Beijing is winning its ‘war on pollution’ — slowly.
According to the latest edition of Greenpeace East Asia’s city air quality rankings, the notorious China smog was 10% less intense in 2015 than it was the year before.
That said, 80% of the 366 cities monitored are still in violation of the national pollution standard (35µg/m3), which is itself more lax than the World Health Organisation’s recommendation (25µg/m3).
The average concentration of the toxic PM2.5 particulate stood at 50.2µg/m3 in 2015.
It was a year of unprecedented highs, such as the World War II memorial in August which saw the country’s capital record its cleanest air ever, and dispiriting lows, including the first official ‘red alert’ events.
And with the announcement of the ruling party’s 13th Five Year Plan due imminently, it’ll be interesting to see how prominently the country’s pollution problem features.
Better in Beijing
The big picture is promising, with 171 cities (more than 90% of those also covered by the rankings in 2014) seeing a reduction in PM2.5.
Among those markedly less polluted places is Beijing, which underwent a 3.3% improvement last year to reach 80.4µg/m3 — though it is still the country’s 27th smoggiest city.
The Beijing-Tianjin-Hebei region has gotten a lot better, with PM2.5 concentration falling by more than 25% over the past two years to 77.1µg/m3 — and it’s on track to meet its 2017 target of 73.
While major cities Guangzhou and Shenzhen also cleaned up their air, the pollution in Shanghai – which has always been the cleaner of China’s global cities – actually got worse in 2015 — its PM2.5 level rose 3.14% to 53.9µg/m3 (it’s ranked #144).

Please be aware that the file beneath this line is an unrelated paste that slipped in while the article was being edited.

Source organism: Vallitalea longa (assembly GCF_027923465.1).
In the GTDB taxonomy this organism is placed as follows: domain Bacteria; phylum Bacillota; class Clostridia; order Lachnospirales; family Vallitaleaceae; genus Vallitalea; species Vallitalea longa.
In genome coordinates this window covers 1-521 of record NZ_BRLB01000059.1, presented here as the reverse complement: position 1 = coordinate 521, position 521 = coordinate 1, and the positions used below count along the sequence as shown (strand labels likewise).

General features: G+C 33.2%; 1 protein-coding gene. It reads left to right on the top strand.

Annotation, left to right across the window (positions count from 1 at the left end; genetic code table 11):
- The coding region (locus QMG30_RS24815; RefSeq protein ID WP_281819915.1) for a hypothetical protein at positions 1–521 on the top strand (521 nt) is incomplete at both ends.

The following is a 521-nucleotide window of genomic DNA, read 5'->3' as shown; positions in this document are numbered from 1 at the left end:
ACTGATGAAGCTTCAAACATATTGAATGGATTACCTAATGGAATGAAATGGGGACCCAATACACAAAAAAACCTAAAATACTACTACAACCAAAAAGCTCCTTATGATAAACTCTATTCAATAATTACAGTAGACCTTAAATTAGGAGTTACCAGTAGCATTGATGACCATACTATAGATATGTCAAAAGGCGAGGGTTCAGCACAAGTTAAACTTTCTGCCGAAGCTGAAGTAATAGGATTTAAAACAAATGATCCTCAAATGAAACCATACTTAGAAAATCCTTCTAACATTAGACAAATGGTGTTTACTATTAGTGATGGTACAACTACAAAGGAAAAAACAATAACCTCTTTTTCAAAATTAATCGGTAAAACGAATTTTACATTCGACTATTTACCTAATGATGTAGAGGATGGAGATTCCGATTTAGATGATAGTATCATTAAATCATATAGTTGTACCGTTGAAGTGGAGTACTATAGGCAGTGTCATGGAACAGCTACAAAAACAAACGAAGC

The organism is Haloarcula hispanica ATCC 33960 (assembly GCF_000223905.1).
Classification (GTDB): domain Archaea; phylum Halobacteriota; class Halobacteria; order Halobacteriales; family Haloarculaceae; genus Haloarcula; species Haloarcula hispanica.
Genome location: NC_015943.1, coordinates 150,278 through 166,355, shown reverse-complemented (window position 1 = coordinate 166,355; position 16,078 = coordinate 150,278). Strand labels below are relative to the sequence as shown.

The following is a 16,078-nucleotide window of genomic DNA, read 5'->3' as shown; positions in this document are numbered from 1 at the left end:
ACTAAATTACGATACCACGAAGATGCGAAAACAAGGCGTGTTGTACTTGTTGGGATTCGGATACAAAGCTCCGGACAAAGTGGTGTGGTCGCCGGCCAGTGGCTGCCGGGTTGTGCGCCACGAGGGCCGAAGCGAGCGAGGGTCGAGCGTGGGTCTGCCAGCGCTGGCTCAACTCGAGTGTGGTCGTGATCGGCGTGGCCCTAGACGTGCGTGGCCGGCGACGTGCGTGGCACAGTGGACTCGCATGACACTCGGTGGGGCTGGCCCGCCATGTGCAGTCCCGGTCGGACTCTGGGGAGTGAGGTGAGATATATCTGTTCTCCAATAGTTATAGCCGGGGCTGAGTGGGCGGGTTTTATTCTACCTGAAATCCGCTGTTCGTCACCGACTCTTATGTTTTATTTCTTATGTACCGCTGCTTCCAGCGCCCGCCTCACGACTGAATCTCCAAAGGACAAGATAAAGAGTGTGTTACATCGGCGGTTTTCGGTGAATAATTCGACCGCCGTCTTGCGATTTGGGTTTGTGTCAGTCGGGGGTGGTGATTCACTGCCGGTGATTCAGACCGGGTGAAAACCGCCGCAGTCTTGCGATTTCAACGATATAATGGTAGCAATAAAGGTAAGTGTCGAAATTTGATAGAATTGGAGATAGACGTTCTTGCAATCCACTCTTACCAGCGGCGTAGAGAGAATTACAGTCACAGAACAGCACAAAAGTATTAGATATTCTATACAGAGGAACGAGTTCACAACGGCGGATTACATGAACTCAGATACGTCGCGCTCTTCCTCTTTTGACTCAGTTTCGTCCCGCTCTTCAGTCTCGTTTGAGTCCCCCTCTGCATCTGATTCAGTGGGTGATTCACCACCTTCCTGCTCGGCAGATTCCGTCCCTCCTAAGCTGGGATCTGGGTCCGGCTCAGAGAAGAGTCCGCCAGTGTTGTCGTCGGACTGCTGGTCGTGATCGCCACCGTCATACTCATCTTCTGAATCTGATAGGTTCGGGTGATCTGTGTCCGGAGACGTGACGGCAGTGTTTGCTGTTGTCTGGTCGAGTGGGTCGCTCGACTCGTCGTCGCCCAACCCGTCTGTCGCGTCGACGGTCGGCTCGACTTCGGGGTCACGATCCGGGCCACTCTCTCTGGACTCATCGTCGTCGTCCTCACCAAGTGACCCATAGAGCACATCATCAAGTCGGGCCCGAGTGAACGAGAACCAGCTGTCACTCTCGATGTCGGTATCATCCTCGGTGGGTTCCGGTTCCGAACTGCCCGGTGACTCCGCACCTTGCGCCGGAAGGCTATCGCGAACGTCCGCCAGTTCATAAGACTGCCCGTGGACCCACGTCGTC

In case you were wondering the smog ranking’s top five cities (or bottom, depending on how you look at it), here they are: Kashgar (119µg/m3), Baoding (107), Dezhou (102), Xingtai (101) and Hengshui (99).
The thin red line
The year ended on something of a sour note where air pollution is concerned, with winter 2015 the most polluted period since the airpocalypse of 2012.
Baoding in Hebei province had 35 days of heavy pollution, while Beijing had 26.
Greenpeace researchers reckon the severity of the smog was down to wind and humidity conditions, but the base cause remains all the cars and the coal.
Something interesting happened in these particularly polluted winter months: the government began to issue ‘red alert’ warnings — in which people are advised to stay indoors, limits on car use are imposed and some factories are ordered to stop running.
The ‘red alert’ had never been declared before it was for Beijing on December 8. It lasted three days.
It was issued again two weeks later in 40 cities in country’s north (including Beijing) and lasted even longer.
Looking at the graph above you might think the alert is fairly arbitrary, with more severe smog episodes before and after undeserving of the emergency treatment.
But that first ‘red alert’ came about in part because of the outcry over the crisis-level pollution on December 1.
The Chinese press has reported that environmental officials were reprimanded by government ministers and were thus more inclined to react to the next PM2.5 surge.
The other factor in both red spots up above is that these were periods of prolonged pollution rather than peaks that quickly returned to business-as-usual.
So there you have it: The newest weapon in Beijing’s ‘war on pollution’ arsenal.